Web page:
Fed’s Banking Regulator Before Congress After FTX Blast: Crypto Industry Needs ‘Strong Defenders’
The top US banking regulator at the Federal Reserve is urging Congress to pass legislation imposing regulation on cryptocurrencies after the event. collapsed rapidly last week of FTX, a leading cryptocurrency exchange.
Michael Barr, the Fed’s vice president of oversight, said in preparatory testimony released Monday that “recent events in crypto… have highlighted the risks to investors and consumers involved in new and novel activities and asset classes when not accompanied by strong protections.”
Barr, who took office in July, is expected to testify before Congress for the first time as vice president. He did not specifically mention FTX in his written comment.
However, his arrival comes after FTX, the third largest cryptocurrency exchange, formerly led by Sam Bankman-Fried, filed for bankruptcy on Friday. The fall of FTX has spread throughout the crypto world, with lender BlockFi halting customer withdrawals.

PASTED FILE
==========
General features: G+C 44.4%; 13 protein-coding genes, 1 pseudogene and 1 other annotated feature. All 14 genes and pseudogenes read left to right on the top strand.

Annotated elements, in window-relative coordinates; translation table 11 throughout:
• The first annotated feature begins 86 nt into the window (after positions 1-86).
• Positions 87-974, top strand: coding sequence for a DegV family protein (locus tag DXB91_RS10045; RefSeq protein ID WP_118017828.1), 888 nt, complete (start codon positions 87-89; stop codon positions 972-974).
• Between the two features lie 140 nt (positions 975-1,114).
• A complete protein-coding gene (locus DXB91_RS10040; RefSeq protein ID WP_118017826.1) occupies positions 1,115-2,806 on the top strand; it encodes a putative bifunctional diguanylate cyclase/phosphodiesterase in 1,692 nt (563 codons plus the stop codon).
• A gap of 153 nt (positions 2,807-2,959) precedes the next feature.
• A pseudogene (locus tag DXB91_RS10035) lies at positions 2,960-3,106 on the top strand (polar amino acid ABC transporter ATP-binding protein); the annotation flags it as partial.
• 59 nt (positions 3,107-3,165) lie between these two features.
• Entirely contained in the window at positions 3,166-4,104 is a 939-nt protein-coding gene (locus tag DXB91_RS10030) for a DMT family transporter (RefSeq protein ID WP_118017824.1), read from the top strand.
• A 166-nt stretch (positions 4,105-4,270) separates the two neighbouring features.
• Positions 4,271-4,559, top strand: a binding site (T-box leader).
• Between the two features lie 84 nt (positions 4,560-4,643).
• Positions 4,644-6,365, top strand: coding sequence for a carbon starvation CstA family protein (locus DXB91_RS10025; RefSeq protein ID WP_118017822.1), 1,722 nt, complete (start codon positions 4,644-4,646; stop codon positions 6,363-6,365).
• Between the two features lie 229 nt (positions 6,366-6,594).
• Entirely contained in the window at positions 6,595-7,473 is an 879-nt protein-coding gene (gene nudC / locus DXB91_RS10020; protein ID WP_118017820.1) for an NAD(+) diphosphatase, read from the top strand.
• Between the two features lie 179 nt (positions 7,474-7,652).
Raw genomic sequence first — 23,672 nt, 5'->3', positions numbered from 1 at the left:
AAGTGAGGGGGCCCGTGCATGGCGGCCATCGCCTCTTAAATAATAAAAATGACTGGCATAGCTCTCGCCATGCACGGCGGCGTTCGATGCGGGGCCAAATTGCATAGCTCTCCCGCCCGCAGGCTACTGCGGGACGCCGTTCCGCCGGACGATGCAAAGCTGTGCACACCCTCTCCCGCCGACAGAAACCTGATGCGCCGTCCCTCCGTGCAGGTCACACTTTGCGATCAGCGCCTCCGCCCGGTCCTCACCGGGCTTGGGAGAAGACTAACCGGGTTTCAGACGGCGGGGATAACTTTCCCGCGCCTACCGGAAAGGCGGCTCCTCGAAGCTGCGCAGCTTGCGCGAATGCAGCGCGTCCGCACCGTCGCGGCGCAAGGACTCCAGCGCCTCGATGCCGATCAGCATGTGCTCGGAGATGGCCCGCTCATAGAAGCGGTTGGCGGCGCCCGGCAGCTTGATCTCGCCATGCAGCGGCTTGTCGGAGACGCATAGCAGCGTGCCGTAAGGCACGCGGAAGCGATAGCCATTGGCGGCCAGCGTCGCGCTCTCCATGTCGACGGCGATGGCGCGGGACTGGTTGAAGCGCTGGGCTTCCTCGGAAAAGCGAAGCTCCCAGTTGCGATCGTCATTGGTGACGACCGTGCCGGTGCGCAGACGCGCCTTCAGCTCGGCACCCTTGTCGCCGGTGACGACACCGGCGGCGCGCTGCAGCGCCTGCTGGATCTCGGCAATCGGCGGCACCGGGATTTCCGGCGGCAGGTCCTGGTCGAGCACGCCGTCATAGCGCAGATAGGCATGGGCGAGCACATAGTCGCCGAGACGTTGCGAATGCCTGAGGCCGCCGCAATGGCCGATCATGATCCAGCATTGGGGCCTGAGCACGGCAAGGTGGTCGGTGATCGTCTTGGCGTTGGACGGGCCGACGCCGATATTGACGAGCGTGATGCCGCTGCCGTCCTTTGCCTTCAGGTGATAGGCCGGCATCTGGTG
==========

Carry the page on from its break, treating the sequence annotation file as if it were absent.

“Some financial innovations present opportunities, but as we’ve seen recently, many also carry risks,” Barr said. “These include withdrawals of deposits, devaluation of assets, misuse of client funds, fraud, theft, manipulation and money laundering,” he said.
“These risks, if not well managed, can harm retail investors and go against the goals of a safe and fair financial system,” Barr said.
Barr noted that the collapse of FTX occurred outside of the banking system, a focus of his oversight.
“But recent events remind us of the potential for systemic risk if linkages develop between the cryptocurrency system that exists today and the traditional financial system,” he said.
In terms of the banking system as a whole, most large banks have healthy levels of cash reserves, Barr said, far beyond what is required by regulation.
But with the economy slowing like The Fed quickly raised interest rates, banks could experience more stress, he said.
“The economic outlook has weakened,” said Barr, adding to the uncertainty. “A weaker economy could put a strain on households and businesses, and therefore on the banking system as a whole.”
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